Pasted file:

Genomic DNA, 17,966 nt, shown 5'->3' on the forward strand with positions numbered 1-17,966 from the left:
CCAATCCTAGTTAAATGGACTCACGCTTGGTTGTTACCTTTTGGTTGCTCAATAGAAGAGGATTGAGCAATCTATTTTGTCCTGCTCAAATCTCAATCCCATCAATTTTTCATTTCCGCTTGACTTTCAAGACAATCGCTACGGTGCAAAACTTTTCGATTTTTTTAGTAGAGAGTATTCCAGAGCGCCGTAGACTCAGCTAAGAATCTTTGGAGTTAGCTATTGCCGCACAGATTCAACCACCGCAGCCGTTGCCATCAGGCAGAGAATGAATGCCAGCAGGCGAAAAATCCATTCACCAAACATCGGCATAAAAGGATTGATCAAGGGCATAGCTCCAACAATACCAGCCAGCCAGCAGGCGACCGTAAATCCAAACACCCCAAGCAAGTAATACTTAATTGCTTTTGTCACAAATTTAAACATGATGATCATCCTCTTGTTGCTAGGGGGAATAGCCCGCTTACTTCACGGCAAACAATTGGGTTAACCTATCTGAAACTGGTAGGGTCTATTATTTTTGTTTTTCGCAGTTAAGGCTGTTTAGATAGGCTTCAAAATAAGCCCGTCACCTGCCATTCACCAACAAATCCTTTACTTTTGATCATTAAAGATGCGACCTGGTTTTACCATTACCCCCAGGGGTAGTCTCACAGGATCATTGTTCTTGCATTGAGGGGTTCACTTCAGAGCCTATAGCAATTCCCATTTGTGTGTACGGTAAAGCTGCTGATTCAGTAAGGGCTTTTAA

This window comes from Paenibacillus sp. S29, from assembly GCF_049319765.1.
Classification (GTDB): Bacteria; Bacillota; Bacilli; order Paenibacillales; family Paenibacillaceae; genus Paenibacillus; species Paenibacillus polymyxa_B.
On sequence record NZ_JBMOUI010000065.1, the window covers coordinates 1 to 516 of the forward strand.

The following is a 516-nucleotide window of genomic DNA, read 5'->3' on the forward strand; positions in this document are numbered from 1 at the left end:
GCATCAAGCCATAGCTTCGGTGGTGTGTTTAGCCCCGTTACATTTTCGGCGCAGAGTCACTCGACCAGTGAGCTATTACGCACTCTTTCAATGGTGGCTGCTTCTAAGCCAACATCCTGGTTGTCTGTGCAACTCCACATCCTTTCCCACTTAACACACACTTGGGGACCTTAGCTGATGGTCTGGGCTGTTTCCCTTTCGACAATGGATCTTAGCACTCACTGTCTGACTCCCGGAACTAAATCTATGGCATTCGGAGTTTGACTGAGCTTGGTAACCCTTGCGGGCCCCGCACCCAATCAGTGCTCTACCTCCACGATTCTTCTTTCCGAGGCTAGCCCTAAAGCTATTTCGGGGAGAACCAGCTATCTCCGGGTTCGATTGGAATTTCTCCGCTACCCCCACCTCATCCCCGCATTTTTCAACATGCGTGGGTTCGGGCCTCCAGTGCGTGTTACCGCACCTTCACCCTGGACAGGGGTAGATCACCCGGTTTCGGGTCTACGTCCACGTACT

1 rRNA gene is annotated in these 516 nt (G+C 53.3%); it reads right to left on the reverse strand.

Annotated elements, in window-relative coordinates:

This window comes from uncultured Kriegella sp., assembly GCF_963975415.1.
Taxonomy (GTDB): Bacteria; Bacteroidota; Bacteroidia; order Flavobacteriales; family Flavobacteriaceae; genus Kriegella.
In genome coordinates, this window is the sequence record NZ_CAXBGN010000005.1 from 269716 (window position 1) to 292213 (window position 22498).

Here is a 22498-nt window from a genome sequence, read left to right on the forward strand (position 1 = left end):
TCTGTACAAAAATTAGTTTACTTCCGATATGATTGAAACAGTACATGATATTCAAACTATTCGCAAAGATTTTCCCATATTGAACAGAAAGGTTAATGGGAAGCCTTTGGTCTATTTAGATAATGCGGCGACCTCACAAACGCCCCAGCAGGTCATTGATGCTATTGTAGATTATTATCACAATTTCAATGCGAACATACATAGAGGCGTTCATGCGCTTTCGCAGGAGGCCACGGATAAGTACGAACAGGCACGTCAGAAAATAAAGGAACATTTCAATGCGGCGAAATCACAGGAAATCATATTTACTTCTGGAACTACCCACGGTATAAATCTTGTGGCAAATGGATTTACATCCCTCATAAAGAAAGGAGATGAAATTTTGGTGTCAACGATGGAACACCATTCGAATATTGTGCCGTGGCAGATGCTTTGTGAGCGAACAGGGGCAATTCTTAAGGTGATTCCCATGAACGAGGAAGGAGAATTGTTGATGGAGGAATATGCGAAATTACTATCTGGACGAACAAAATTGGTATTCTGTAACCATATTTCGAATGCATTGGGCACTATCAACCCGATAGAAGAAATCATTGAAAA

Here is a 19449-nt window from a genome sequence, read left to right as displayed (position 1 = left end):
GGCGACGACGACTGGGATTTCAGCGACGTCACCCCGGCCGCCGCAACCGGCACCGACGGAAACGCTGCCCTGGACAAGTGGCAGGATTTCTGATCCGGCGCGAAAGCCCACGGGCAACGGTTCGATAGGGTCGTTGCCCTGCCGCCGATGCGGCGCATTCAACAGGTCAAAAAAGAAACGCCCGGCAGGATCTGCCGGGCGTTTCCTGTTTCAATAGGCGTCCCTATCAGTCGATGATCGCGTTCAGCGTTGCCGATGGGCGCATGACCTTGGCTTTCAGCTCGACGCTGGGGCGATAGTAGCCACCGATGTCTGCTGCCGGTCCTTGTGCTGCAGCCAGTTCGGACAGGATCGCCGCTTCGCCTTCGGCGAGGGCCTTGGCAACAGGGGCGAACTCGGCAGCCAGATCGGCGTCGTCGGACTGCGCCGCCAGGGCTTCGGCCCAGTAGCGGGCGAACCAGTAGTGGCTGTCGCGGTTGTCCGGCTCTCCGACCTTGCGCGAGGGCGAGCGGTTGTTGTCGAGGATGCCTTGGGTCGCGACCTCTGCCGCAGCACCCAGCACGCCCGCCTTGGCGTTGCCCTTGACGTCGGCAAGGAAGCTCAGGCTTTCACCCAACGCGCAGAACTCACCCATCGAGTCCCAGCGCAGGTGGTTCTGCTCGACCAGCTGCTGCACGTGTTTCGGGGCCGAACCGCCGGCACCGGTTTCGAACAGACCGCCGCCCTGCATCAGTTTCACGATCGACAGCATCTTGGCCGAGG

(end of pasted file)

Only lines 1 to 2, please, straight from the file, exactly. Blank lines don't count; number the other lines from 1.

Genomic DNA, 17,966 nt, shown 5'->3' on the forward strand with positions numbered 1-17,966 from the left:
CCAATCCTAGTTAAATGGACTCACGCTTGGTTGTTACCTTTTGGTTGCTCAATAGAAGAGGATTGAGCAATCTATTTTGTCCTGCTCAAATCTCAATCCCATCAATTTTTCATTTCCGCTTGACTTTCAAGACAATCGCTACGGTGCAAAACTTTTCGATTTTTTTAGTAGAGAGTATTCCAGAGCGCCGTAGACTCAGCTAAGAATCTTTGGAGTTAGCTATTGCCGCACAGATTCAACCACCGCAGCCGTTGCCATCAGGCAGAGAATGAATGCCAGCAGGCGAAAAATCCATTCACCAAACATCGGCATAAAAGGATTGATCAAGGGCATAGCTCCAACAATACCAGCCAGCCAGCAGGCGACCGTAAATCCAAACACCCCAAGCAAGTAATACTTAATTGCTTTTGTCACAAATTTAAACATGATGATCATCCTCTTGTTGCTAGGGGGAATAGCCCGCTTACTTCACGGCAAACAATTGGGTTAACCTATCTGAAACTGGTAGGGTCTATTATTTTTGTTTTTCGCAGTTAAGGCTGTTTAGATAGGCTTCAAAATAAGCCCGTCACCTGCCATTCACCAACAAATCCTTTACTTTTGATCATTAAAGATGCGACCTGGTTTTACCATTACCCCCAGGGGTAGTCTCACAGGATCATTGTTCTTGCATTGAGGGGTTCACTTCAGAGCCTATAGCAATTCCCATTTGTGTGTACGGTAAAGCTGCTGATTCAGTAAGGGCTTTTAA